George Thomas makes an excellent case that there is more tension between judicial deference and constitutional principle than my essay on the topic acknowledged. The Constitution, he correctly notes, does not rest on a simple principle of majority rule. Legislatures might violate rights on what, like election security, would otherwise be legitimate pretexts.
Let me push back, for the sake of clarifying my original point and asking George for his thoughts: First, the Constitution may not operate on a principle of simple majority rule, but neither does it have a provision for what James Madison said was ultimately the only other option, which is minority rule. There are rights the state is explicitly forbidden to transgress, but Madison, the father of the Bill of Rights, acknowledged they would be useless against impassioned majorities–the very type likeliest to violate liberties. The challenge, then, is to create mechanisms that make it less likely majorities will be inclined to violate rights. Abandoning this civic cultivation to the caretaking of judges may exacerbate the problem by letting majorities off the hook. The problem with John Hart Ely’s thesis that judges should make decisions based on expanding the electoral and participatory processes of democracy is that the nature and extent of those processes is a matter of legitimate dispute. That does not mean judges should never overrule legislatures. It does mean that, as James Bradley Thayer offered, they should do so only in the case of a “clear mistake.”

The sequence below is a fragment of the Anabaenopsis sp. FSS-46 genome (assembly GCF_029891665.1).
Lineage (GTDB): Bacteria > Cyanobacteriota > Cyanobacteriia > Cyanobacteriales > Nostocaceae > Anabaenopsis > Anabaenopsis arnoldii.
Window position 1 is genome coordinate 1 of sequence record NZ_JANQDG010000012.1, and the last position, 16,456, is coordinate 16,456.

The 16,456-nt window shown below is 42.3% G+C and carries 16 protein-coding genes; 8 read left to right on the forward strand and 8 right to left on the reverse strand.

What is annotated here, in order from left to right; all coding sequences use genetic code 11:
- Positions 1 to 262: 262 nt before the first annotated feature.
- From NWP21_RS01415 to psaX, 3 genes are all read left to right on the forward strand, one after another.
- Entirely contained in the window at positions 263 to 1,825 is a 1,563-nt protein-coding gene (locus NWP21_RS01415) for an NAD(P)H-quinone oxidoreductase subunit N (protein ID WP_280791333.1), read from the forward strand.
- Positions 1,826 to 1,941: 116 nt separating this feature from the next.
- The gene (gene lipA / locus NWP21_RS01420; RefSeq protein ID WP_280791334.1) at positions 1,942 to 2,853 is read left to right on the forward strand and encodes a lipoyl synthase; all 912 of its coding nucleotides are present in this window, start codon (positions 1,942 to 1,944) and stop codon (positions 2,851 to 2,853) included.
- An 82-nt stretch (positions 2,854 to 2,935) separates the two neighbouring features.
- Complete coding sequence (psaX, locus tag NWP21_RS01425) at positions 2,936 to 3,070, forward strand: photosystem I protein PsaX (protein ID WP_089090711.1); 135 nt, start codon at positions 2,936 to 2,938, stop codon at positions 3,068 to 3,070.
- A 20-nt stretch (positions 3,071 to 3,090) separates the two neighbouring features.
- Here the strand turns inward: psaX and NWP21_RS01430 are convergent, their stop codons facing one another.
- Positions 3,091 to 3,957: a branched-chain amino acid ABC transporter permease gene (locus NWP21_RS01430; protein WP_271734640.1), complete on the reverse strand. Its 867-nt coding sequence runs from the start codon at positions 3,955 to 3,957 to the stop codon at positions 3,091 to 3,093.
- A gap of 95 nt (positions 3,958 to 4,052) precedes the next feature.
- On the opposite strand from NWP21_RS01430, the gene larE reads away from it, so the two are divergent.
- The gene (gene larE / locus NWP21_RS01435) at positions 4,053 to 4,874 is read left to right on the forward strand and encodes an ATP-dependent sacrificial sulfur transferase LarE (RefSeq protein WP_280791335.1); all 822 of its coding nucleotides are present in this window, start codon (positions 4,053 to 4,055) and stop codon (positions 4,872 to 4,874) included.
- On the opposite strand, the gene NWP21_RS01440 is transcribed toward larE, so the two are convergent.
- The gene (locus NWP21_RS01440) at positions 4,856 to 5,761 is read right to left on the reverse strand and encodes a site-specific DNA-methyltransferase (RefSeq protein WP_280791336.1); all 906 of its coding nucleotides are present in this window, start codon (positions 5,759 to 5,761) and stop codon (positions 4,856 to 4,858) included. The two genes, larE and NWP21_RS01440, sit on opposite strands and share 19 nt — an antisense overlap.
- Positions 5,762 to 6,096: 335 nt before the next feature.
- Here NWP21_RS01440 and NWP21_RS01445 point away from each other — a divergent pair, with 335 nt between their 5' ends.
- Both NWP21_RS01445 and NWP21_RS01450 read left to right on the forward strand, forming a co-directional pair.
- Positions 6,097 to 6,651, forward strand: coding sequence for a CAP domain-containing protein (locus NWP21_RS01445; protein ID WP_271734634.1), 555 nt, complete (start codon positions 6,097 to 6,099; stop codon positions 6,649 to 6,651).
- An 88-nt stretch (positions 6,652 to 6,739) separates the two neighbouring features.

More important, I do not see any way to judge a legislature’s motives coherently. The courts can, and should, look to the operation of a law–such as one that makes it harder for racial minorities to vote–and weigh state interests against it. But legislatures are comprised of individuals operating on multiple motives on any given legislative act. George doesn’t say this, and I don’t want to impute it to him, but there is a strain of “judicial engagement” that would have the courts judge statutes based on legislative motives. These seem ephemeral to me. George is right that advocates of judicial deference often have “an idealized view of the democratic nature of legislatures.” My view is not idealized, or at least I hope it is not. Some legislators are principled, others are scoundrels and most are probably some of both. But I am reluctant to endorse an alternative that entails judges analyzing whether democratically elected legislatures are really democratic.
George is correct that deference of itself is not a principle–a poor choice of words on my part. But it is a disposition. And I think it beats the alternatives.